The mean age was greater in the high tertile group compared with the low tertile group (T1: 49.8±8.3 vs. T2: 53.1±10.5 vs. T3: 55.3±9.5, P<0.001) of DPP-4 inhibition. Although HbA1c at baseline was not different among tertiles of DPP-4 inhibition (P=0.398), HbA1c after 24-week treatment was lower in the higher tertile compares to the lower tertile (T1: 7.30%±0.88% vs. T2: 7.12%±0.78% vs. T3: 7.00%±0.78%, P=0.021). In multiple regression analysis, DPP-4 enzyme inhibition rate was not a significant determent for HbA1c reduction due to age. In subgroup analysis by tertile of DPP-4 inhibition, age was the only significant predictor and only in the highest tertile (R2=0.281, B=–0.014, P=0.024).
Conclusion
This study showed that HbA1c reduction by DPP-4 inhibitor was associated with increasing age, and this association was linked with higher DPP-4 inhibition.
Drug/Regimen
Efficacy and Safety of Self-Titration Algorithms of Insulin Glargine 300 units/mL in Individuals with Uncontrolled Type 2 Diabetes Mellitus (The Korean TITRATION Study): A Randomized Controlled Trial
Jae Hyun Bae, Chang Ho Ahn, Ye Seul Yang, Sun Joon Moon, Soo Heon Kwak, Hye Seung Jung, Kyong Soo Park, Young Min Cho
Diabetes Metab J. 2022;46(1):71-80.   Published online June 16, 2021
DOI: https://doi.org/10.4093/dmj.2020.0274
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Background
To compare the efficacy and safety of two insulin self-titration algorithms, Implementing New Strategies with Insulin Glargine for Hyperglycemia Treatment (INSIGHT) and EDITION, for insulin glargine 300 units/mL (Gla-300) in Korean individuals with uncontrolled type 2 diabetes mellitus (T2DM).
Methods
In a 12-week, randomized, open-label trial, individuals with uncontrolled T2DM requiring basal insulin were randomized to either the INSIGHT (adjusted by 1 unit/day) or EDITION (adjusted by 3 units/week) algorithm to achieve a fasting self-monitoring of blood glucose (SMBG) in the range of 4.4 to 5.6 mmol/L. The primary outcome was the proportion of individuals achieving a fasting SMBG ≤5.6 mmol/L without noct urnal hypoglycemia at week 12.
Results
Of 129 individuals (age, 64.1±9.5 years; 66 [51.2%] women), 65 and 64 were randomized to the INSIGHT and EDITION algorithms, respectively. The primary outcome of achievement was comparable between the two groups (24.6% vs. 23.4%, P=0.876). Compared with the EDITION group, the INSIGHT group had a greater reduction in 7-point SMBG but a similar decrease in fasting plasma glucose and glycosylated hemoglobin. The increment of total daily insulin dose was significantly higher in the INSIGHT group than in the EDITION group (between-group difference: 5.8±2.7 units/day, P=0.033). However, body weight was significantly increased only in the EDITION group (0.6±2.4 kg, P=0.038). There was no difference in the occurrence of hypoglycemia between the two groups. Patient satisfaction was significantly increased in the INSIGHT group (P=0.014).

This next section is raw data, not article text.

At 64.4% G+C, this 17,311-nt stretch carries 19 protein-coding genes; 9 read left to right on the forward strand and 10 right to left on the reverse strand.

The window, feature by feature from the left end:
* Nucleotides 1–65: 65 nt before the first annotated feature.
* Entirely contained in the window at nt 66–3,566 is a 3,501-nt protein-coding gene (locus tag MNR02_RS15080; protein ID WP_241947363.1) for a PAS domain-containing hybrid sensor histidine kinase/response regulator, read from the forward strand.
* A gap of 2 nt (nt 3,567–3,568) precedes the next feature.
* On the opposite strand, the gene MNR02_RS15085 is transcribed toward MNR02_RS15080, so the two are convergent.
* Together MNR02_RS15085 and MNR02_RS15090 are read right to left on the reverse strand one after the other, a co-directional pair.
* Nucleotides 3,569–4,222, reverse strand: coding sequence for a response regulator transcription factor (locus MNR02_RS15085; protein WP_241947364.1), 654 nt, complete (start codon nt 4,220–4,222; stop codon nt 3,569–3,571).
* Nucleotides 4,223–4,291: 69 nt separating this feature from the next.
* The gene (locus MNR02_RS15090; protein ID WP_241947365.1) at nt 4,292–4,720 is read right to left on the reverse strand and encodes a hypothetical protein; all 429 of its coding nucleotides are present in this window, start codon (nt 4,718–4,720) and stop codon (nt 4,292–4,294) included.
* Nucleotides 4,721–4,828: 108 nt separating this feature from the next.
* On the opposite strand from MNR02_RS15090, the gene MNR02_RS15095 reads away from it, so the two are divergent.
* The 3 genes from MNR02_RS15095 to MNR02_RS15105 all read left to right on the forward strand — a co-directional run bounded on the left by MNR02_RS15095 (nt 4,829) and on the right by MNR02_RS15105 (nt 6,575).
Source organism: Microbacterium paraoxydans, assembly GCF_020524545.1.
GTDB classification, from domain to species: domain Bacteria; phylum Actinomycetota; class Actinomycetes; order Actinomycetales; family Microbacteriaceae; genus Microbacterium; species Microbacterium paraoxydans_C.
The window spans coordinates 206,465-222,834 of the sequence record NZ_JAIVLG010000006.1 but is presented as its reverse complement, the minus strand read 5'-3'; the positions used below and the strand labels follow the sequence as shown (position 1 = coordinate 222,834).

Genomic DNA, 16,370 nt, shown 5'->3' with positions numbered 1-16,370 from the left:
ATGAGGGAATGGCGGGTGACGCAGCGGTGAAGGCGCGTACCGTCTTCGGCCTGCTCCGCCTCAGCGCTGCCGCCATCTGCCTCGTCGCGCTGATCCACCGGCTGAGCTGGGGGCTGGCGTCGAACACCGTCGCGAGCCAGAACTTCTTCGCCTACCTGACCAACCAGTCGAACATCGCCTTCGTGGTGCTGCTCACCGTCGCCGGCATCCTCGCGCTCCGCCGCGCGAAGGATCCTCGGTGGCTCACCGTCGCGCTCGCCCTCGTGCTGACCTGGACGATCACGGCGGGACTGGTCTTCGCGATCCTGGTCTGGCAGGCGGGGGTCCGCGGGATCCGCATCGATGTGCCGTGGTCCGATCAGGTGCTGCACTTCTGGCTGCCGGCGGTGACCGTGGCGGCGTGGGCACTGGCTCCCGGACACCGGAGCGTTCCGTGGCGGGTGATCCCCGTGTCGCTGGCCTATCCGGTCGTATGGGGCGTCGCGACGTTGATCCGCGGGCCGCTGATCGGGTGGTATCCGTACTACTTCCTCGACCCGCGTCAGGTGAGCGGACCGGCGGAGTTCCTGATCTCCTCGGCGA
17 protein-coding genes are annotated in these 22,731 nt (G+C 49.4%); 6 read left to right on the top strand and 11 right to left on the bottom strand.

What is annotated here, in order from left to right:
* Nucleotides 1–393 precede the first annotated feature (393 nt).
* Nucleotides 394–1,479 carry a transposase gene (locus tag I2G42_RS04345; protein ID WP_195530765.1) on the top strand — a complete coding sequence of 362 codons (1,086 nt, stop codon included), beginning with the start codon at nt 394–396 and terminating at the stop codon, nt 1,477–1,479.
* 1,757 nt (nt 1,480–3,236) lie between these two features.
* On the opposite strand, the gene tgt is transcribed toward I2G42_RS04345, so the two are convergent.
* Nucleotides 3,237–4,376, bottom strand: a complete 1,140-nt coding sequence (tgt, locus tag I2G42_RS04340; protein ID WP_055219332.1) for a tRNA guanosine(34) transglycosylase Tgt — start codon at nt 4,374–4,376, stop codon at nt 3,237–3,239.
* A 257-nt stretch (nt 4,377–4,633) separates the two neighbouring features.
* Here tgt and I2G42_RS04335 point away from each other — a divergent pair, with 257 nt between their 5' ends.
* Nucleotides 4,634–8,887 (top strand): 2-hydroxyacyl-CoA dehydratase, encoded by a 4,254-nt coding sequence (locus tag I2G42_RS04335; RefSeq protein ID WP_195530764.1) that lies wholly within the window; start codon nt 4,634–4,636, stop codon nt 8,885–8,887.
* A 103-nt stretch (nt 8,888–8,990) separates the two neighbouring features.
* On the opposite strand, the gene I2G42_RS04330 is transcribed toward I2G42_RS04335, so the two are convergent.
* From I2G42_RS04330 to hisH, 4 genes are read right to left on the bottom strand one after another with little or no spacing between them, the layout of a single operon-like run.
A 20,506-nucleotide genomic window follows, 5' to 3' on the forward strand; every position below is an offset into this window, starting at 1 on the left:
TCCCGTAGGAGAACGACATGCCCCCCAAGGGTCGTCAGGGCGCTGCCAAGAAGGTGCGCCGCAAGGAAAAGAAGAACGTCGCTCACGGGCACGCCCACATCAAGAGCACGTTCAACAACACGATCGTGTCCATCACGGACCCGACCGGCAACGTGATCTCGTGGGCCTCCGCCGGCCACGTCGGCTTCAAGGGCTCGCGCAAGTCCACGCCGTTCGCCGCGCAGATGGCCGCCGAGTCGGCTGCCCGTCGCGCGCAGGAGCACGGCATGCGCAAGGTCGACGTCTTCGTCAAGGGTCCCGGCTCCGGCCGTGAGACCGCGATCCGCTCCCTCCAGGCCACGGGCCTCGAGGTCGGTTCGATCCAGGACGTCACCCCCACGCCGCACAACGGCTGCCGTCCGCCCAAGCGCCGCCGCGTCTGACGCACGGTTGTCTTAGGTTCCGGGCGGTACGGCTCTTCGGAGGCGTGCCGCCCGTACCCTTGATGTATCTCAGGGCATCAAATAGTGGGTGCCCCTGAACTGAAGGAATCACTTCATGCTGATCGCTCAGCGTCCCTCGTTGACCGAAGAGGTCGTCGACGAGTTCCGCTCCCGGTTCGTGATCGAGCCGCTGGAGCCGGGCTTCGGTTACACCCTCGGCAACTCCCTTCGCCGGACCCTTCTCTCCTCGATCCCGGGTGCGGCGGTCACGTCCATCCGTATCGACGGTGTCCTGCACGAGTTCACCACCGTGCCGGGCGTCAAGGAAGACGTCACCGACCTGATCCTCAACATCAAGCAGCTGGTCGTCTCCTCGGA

Conclusion
The self-titration of Gla-300 using the INSIGHT algorithm was effective and safe compared with that using the EDITION algorithm in Korean individuals with uncontrolled T2DM (ClinicalTrials.gov number: NCT03406663).

Citations

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  • Basal insulin titration algorithms in patients with type 2 diabetes: the simplest is the best (?)
    V.I. Katerenchuk
    INTERNATIONAL JOURNAL OF ENDOCRINOLOGY (Ukraine).2023; 19(1): 72.     CrossRef
  • Issues of insulin therapy for type 2 diabetes and ways to solve them
    V.I. Katerenchuk, A.V. Katerenchuk
    INTERNATIONAL JOURNAL OF ENDOCRINOLOGY (Ukraine).2023; 19(3): 240.     CrossRef
  • Time for Using Machine Learning for Dose Guidance in Titration of People With Type 2 Diabetes? A Systematic Review of Basal Insulin Dose Guidance
    Camilla Heisel Nyholm Thomsen, Stine Hangaard, Thomas Kronborg, Peter Vestergaard, Ole Hejlesen, Morten Hasselstrøm Jensen
    Journal of Diabetes Science and Technology.2022; : 193229682211459.     CrossRef
Drug/Regimen
Effects of Teneligliptin on HbA1c levels, Continuous Glucose Monitoring-Derived Time in Range and Glycemic Variability in Elderly Patients with T2DM (TEDDY Study)
Ji Cheol Bae, Soo Heon Kwak, Hyun Jin Kim, Sang-Yong Kim, You-Cheol Hwang, Sunghwan Suh, Bok Jin Hyun, Ji Eun Cha, Jong Chul Won, Jae Hyeon Kim